Bugliosi writes quite explicitly in his book that each of these riflemen were at precisely the same class as Oswald. Indeed it may be true that they are highly rated by the NRA as well, but as we have no idea as to what Oswald’s NRA rating would be, this constitutes systematic bias. Of course, the exact same feat – in which other Marines replicated Oswald’s supposed “perfect shooting” – was shown in a Discovery Channel special a few years ago, but conspiracy theorists aren’t exactly in it for the truth.

And so as not to bore you guys, here’s another shorter one. In a debate between Bugliosi and conspiracy theorist Gerry Spence filmed for London Weekend Television as a “mock trial” between “the Warren Commission” and JFK deniers, the audience and “jurors” sided with Bugliosi. The author of this site drags up a claim so silly I just had to share it here:

Finally, the trial never moved out of London. This was not a good idea. The actual evidence is located at the National Archives in Washington. So the attorneys were never allowed to present this material and the jury was never allowed to see it. This is quite important in a case where there is much indication of evidence tampering. It is a theme I will return to later.

Because, you see, there was no such thing as a fax machine or authorized copies or any such thing in the 1980s.

JFK and 9/11 conspiracy theories bear a lot of similarity in their penchant for dishonest de-contextualization and simple lying. Case in point.

1 comment:

M Gregory Ferris said...

Yup, I was a JFK conspiracy nut for a good 20 years. My mistake was that I assumed that the people making the claims knew what they were talking about.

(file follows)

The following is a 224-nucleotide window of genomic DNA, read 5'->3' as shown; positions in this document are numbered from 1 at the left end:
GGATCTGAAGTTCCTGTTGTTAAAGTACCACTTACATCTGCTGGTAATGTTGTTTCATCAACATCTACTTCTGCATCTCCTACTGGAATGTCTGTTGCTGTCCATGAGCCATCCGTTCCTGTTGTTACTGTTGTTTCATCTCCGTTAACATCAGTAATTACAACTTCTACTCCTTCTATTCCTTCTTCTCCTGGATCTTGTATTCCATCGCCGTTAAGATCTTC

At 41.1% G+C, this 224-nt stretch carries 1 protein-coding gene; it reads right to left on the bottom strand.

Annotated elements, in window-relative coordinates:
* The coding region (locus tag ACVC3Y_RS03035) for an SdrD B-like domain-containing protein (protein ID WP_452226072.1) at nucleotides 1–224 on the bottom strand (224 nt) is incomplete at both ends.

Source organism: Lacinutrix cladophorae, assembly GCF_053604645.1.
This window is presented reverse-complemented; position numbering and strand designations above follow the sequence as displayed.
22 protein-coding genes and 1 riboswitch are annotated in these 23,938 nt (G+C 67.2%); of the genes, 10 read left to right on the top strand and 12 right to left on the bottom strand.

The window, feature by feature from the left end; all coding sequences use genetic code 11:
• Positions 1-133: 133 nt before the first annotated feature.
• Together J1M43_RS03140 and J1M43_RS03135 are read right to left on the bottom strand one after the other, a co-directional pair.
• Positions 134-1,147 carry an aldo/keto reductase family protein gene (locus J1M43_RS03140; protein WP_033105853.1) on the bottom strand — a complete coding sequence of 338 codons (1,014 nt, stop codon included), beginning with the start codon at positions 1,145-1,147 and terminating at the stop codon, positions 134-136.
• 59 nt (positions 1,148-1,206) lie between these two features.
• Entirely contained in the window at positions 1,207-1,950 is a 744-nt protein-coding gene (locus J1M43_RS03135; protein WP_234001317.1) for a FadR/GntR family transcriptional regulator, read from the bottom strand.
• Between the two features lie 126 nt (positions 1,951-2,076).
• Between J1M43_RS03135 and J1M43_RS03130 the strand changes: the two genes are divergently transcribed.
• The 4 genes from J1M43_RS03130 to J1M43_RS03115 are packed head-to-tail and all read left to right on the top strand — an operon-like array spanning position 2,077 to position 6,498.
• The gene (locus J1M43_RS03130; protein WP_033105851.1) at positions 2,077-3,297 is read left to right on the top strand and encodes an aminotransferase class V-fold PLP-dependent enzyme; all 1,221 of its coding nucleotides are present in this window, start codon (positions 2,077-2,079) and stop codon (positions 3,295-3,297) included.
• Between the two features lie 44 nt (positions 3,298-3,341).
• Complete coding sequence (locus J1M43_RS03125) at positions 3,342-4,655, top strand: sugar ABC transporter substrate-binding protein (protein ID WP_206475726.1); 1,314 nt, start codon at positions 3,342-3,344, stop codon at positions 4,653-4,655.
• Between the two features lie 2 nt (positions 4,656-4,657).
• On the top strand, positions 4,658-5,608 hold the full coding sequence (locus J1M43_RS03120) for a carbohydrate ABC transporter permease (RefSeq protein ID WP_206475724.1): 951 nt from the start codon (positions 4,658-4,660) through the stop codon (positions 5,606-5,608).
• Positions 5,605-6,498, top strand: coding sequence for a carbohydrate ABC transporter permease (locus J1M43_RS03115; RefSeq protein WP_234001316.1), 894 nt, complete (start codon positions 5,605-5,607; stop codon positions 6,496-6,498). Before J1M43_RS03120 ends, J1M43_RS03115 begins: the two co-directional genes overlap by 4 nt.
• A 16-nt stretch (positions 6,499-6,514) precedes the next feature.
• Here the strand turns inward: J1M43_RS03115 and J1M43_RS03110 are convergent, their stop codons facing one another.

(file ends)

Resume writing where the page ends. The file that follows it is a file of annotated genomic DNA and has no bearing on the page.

Then I went to Dallas...

Standing in the 6th Floor Museum, and looking out the window it was clear that it was an EASY SHOT. In all of the conspiracy lore the fatal head shot was some kind of circus trick shot coming from the Depository.

Gus Russo's book, "Live by the Sword", is the only book to accurate discuss the Mannlicher Carcano in any detail. It was used by the Italian Olympic Team because of its accuracy, and it was sought after by Elephant hunters because of the penetration capability of the Mannlicher round. It was hardly a piece of crap.

Coupled with an easy distance of 300 feet for a rifle that was deadly up to 600 yards, it became impossible to rule out Oswald (or his rifle) shooting from behind.

There was a cover-up, but it was at the direction of RFK. This has been documented, he was the one who halted investigations of Mexico City, he was the one who steered ivestigators away from Cuban exhiles, and he was the one who directed that his brother's brain be reinterred with the body a few years later. It was not done to cover-up the truth of the assassination, but to protect JFK's legacy.

The problem that I now have with the JFK thing is that by taking Oswald out of the picture allows conspiracy nuts to insert their own boogy man/men (big oil, CIA, Maffia, Cuban exhiles, the military industrail complex, etc).